As the temperature hovered around freezing on a recent Saturday night, kids and adults lugged bags of clothing and boxes of food and toiletries into Waxman High School and Youth House at Temple Israel in Great Neck. Once inside, the clothing was deposited in a sitting area just inside the entrance, the food and toiletries carted downstairs to white folding tables arranged in a U-shape.
At the center of the activity was Elana Eyal, 17. The Great Neck South High School senior was carrying on a tradition begun by her sister, Jordan, as president of the Midnight Run Club at the high school. The students gather four to five times a year at the temple's Hebrew school to make a "run" helping the poor who live on the streets of Manhattan.
The students, part of some dozen groups on Long Island, participate under the umbrella of Midnight Run Inc., a nonprofit group begun in 1984 in Dobbs Ferry that is "dedicated to finding common ground between the housed and the homeless." Midnight Run organizes about 900 relief missions a year into Manhattan by a variety of groups. The destinations, where supplies are handed out, are varied, depending upon where the homeless are found.
Eyal said she's been doing "the run," as it's known, about eight years. Temple Israel has been doing it for 10 to 12 years.
"It's an eye-opening experience," she said. "It lets you see and help people firsthand - it makes you see firsthand what the reality is of being homeless."
At the temple for the next three hours, children, youth and adults would pack 150 brown-bag meals. Peanut butter-and-jelly on bread or a bagel, cereal bars, applesauce cups, bags of chips - one of each to a bag.
Most of the food was donated by temple members, but the bagels are regularly donated by Hand Rolled Bagels in New Hyde Park, said Kara Innella, 18, a student Nassau Community College who began doing runs when she was in high school. "We get two large cans full of bagels for each run," she said. "They make extra for us."
"This is my first time," a glove-handed Sara Gottlieb, 14, said as she made sandwiches. "I want to help out. It's a really good cause." The freshman at Village School in Great Neck was accompanied by her father, Sam, 49. Six youths and adults made sandwiches for the brown-bag meals that would be packed into large, shallow cardboard boxes.
Avir Waxman, 13, an eighth-grader at Great Neck South Middle School and grandson of the temple's founding rabbi, Mordecai Waxman, sorted clothes: men's, women's, pants, shirts, coats, socks, underwear. There were towels and blankets, too, purchased through a bake-sale fundraiser at the high school.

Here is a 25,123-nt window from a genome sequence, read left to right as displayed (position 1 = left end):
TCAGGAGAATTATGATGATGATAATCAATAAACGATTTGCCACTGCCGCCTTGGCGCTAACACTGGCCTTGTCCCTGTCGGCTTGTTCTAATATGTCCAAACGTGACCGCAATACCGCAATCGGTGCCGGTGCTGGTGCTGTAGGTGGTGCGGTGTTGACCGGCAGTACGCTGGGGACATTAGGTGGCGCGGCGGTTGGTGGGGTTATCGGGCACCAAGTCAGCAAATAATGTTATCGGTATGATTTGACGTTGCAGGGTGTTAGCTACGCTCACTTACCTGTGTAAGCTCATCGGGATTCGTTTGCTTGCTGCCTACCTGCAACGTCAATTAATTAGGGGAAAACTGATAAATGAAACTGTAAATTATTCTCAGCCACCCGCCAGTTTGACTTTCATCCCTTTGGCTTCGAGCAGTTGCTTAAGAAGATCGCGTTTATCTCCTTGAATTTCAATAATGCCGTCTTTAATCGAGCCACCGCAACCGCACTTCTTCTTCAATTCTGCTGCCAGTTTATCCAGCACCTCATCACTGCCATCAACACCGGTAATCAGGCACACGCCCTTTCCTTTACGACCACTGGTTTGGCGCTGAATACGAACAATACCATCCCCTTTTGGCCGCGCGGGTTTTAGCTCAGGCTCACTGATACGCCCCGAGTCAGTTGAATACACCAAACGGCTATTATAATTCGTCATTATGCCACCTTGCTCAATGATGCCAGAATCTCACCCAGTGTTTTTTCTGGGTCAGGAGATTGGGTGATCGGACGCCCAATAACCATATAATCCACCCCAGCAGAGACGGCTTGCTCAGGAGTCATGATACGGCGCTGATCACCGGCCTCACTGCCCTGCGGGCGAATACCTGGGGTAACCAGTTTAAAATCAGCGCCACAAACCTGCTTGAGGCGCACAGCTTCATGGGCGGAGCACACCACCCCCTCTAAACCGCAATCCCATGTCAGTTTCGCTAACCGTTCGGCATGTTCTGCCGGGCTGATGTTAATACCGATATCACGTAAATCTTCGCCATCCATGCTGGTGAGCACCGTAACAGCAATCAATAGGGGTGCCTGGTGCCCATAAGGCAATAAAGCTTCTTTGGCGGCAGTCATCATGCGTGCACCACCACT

"These people really need the help," Waxman said, "and it feels good to give them what they need."
Dozens of bags of these clothes, labeled by type and gender, would be packed into other minivans alongside the brown-bag meals and cases of water and juice and toiletries.
First at the brown-bag assembly line and then at the toiletry-sorting table was Sam Gottlieb.
"This is one of the first things people ask for," Gottlieb said as he sorted travel-size containers of shampoo, soap and hand lotion with Geoffrey Mazel, 48, another member of Temple Israel.
After the meals were packed and the clothes and toiletries sorted, Eyal gathered everyone in a classroom where participants crouched on kindergarten-size chairs set in a circle. It was time for the roll call and pep talk. Starting at one end, kids introduced themselves. Then Eyal talked about what the group would be doing.
Eyal explained to the participants how they would park the cars and take out clothing and food. "Be friendly, be outgoing," she said. "Help people find what they need, everyone's really nice."
When it was time to depart for Manhattan, Rob Panzer, 49, assisted by his son, Ari, 14, loaded two tall 10-gallon hot-water dispensers into a van. "These are for making coffee, tea, hot chocolate, soup," he said. The Great Neck orthodontist began overseeing Temple Israel's Midnight Run operation six years ago.
At about 9:30 on that Saturday night, everyone filed outside and packed into six vehicles loaded for their trip into Manhattan, where they would make five stops.
They'd also be making connections, the most important aspect of Midnight Run, according to its executive director, Dale Williams.
"It's not just about feeding and clothing people, it's about making the connection," said Williams, who was himself homeless for two years. "A lot of people who go on our runs are people who see homeless every day and feel they can't do anything about it. It [the run] humanizes people. It also tends to make people more active in working toward a permanent solution."